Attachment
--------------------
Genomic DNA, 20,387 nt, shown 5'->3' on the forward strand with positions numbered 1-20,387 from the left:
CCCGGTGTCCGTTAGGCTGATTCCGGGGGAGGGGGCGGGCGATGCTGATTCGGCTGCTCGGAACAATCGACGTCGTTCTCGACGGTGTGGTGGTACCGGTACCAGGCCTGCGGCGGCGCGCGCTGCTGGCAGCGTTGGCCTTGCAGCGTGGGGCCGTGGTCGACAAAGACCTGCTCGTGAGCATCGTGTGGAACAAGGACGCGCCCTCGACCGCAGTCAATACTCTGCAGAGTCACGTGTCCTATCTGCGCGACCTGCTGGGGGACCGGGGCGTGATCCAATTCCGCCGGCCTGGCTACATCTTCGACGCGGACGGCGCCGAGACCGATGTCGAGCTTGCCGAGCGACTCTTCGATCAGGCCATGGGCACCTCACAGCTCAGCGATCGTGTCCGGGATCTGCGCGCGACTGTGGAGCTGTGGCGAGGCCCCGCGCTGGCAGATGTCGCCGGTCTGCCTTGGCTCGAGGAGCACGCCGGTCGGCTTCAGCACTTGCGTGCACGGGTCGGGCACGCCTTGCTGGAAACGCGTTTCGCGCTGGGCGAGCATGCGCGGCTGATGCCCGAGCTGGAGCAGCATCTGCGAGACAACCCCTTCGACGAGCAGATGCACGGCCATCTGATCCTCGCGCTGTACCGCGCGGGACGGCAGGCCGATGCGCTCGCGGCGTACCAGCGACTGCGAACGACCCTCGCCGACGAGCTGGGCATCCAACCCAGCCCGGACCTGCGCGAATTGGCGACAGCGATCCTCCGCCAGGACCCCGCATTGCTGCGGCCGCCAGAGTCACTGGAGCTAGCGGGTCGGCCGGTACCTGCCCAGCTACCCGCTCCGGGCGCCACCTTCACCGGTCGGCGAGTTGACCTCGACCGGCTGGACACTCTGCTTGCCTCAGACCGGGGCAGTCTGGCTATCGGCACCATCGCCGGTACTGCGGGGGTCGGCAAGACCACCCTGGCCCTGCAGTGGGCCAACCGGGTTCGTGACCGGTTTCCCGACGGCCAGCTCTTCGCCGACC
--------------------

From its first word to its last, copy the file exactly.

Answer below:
Genomic DNA, 20,387 nt, shown 5'->3' on the forward strand with positions numbered 1-20,387 from the left:
CCCGGTGTCCGTTAGGCTGATTCCGGGGGAGGGGGCGGGCGATGCTGATTCGGCTGCTCGGAACAATCGACGTCGTTCTCGACGGTGTGGTGGTACCGGTACCAGGCCTGCGGCGGCGCGCGCTGCTGGCAGCGTTGGCCTTGCAGCGTGGGGCCGTGGTCGACAAAGACCTGCTCGTGAGCATCGTGTGGAACAAGGACGCGCCCTCGACCGCAGTCAATACTCTGCAGAGTCACGTGTCCTATCTGCGCGACCTGCTGGGGGACCGGGGCGTGATCCAATTCCGCCGGCCTGGCTACATCTTCGACGCGGACGGCGCCGAGACCGATGTCGAGCTTGCCGAGCGACTCTTCGATCAGGCCATGGGCACCTCACAGCTCAGCGATCGTGTCCGGGATCTGCGCGCGACTGTGGAGCTGTGGCGAGGCCCCGCGCTGGCAGATGTCGCCGGTCTGCCTTGGCTCGAGGAGCACGCCGGTCGGCTTCAGCACTTGCGTGCACGGGTCGGGCACGCCTTGCTGGAAACGCGTTTCGCGCTGGGCGAGCATGCGCGGCTGATGCCCGAGCTGGAGCAGCATCTGCGAGACAACCCCTTCGACGAGCAGATGCACGGCCATCTGATCCTCGCGCTGTACCGCGCGGGACGGCAGGCCGATGCGCTCGCGGCGTACCAGCGACTGCGAACGACCCTCGCCGACGAGCTGGGCATCCAACCCAGCCCGGACCTGCGCGAATTGGCGACAGCGATCCTCCGCCAGGACCCCGCATTGCTGCGGCCGCCAGAGTCACTGGAGCTAGCGGGTCGGCCGGTACCTGCCCAGCTACCCGCTCCGGGCGCCACCTTCACCGGTCGGCGAGTTGACCTCGACCGGCTGGACACTCTGCTTGCCTCAGACCGGGGCAGTCTGGCTATCGGCACCATCGCCGGTACTGCGGGGGTCGGCAAGACCACCCTGGCCCTGCAGTGGGCCAACCGGGTTCGTGACCGGTTTCCCGACGGCCAGCTCTTCGCCGACC